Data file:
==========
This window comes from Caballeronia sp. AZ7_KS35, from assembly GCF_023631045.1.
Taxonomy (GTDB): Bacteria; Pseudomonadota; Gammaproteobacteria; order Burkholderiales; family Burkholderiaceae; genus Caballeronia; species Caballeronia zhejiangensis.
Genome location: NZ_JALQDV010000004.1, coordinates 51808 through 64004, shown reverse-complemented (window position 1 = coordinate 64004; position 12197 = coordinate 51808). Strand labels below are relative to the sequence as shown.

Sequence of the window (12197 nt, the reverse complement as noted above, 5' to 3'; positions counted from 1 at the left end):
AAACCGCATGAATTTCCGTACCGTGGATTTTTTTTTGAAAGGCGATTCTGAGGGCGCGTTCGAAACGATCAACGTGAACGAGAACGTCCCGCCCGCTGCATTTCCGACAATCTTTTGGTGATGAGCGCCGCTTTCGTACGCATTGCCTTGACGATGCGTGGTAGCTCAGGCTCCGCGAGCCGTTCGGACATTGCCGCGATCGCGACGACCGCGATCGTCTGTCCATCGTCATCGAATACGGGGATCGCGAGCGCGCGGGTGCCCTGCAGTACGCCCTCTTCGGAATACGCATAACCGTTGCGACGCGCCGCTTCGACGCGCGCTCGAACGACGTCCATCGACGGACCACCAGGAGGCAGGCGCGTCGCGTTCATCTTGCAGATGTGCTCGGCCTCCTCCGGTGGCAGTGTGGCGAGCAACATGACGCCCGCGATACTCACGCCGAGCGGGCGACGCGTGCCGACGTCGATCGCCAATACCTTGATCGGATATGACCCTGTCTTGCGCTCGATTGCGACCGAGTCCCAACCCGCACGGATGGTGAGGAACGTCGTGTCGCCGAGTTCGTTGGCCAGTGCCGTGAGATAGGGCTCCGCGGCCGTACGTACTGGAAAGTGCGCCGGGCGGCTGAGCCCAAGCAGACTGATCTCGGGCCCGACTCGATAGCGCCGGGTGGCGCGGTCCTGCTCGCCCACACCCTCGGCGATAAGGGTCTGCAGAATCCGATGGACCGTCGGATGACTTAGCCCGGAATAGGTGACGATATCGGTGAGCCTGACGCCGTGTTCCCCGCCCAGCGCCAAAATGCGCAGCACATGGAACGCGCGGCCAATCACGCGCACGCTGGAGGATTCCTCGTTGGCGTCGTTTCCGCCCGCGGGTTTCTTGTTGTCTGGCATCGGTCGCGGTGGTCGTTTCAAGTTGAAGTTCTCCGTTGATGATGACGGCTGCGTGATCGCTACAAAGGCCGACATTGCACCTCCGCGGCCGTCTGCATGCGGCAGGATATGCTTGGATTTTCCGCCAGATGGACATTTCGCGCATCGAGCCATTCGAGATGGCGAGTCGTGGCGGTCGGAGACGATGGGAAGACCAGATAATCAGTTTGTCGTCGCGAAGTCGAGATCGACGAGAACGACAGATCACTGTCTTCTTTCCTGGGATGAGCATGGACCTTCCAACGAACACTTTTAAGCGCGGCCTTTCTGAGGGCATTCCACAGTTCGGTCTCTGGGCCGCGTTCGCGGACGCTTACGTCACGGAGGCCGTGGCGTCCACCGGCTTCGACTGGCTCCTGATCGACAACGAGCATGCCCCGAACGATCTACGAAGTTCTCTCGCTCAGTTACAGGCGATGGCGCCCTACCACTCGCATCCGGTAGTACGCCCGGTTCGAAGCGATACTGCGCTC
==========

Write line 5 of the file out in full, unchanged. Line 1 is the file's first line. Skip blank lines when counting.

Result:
AAACCGCATGAATTTCCGTACCGTGGATTTTTTTTTGAAAGGCGATTCTGAGGGCGCGTTCGAAACGATCAACGTGAACGAGAACGTCCCGCCCGCTGCATTTCCGACAATCTTTTGGTGATGAGCGCCGCTTTCGTACGCATTGCCTTGACGATGCGTGGTAGCTCAGGCTCCGCGAGCCGTTCGGACATTGCCGCGATCGCGACGACCGCGATCGTCTGTCCATCGTCATCGAATACGGGGATCGCGAGCGCGCGGGTGCCCTGCAGTACGCCCTCTTCGGAATACGCATAACCGTTGCGACGCGCCGCTTCGACGCGCGCTCGAACGACGTCCATCGACGGACCACCAGGAGGCAGGCGCGTCGCGTTCATCTTGCAGATGTGCTCGGCCTCCTCCGGTGGCAGTGTGGCGAGCAACATGACGCCCGCGATACTCACGCCGAGCGGGCGACGCGTGCCGACGTCGATCGCCAATACCTTGATCGGATATGACCCTGTCTTGCGCTCGATTGCGACCGAGTCCCAACCCGCACGGATGGTGAGGAACGTCGTGTCGCCGAGTTCGTTGGCCAGTGCCGTGAGATAGGGCTCCGCGGCCGTACGTACTGGAAAGTGCGCCGGGCGGCTGAGCCCAAGCAGACTGATCTCGGGCCCGACTCGATAGCGCCGGGTGGCGCGGTCCTGCTCGCCCACACCCTCGGCGATAAGGGTCTGCAGAATCCGATGGACCGTCGGATGACTTAGCCCGGAATAGGTGACGATATCGGTGAGCCTGACGCCGTGTTCCCCGCCCAGCGCCAAAATGCGCAGCACATGGAACGCGCGGCCAATCACGCGCACGCTGGAGGATTCCTCGTTGGCGTCGTTTCCGCCCGCGGGTTTCTTGTTGTCTGGCATCGGTCGCGGTGGTCGTTTCAAGTTGAAGTTCTCCGTTGATGATGACGGCTGCGTGATCGCTACAAAGGCCGACATTGCACCTCCGCGGCCGTCTGCATGCGGCAGGATATGCTTGGATTTTCCGCCAGATGGACATTTCGCGCATCGAGCCATTCGAGATGGCGAGTCGTGGCGGTCGGAGACGATGGGAAGACCAGATAATCAGTTTGTCGTCGCGAAGTCGAGATCGACGAGAACGACAGATCACTGTCTTCTTTCCTGGGATGAGCATGGACCTTCCAACGAACACTTTTAAGCGCGGCCTTTCTGAGGGCATTCCACAGTTCGGTCTCTGGGCCGCGTTCGCGGACGCTTACGTCACGGAGGCCGTGGCGTCCACCGGCTTCGACTGGCTCCTGATCGACAACGAGCATGCCCCGAACGATCTACGAAGTTCTCTCGCTCAGTTACAGGCGATGGCGCCCTACCACTCGCATCCGGTAGTACGCCCGGTTCGAAGCGATACTGCGCTC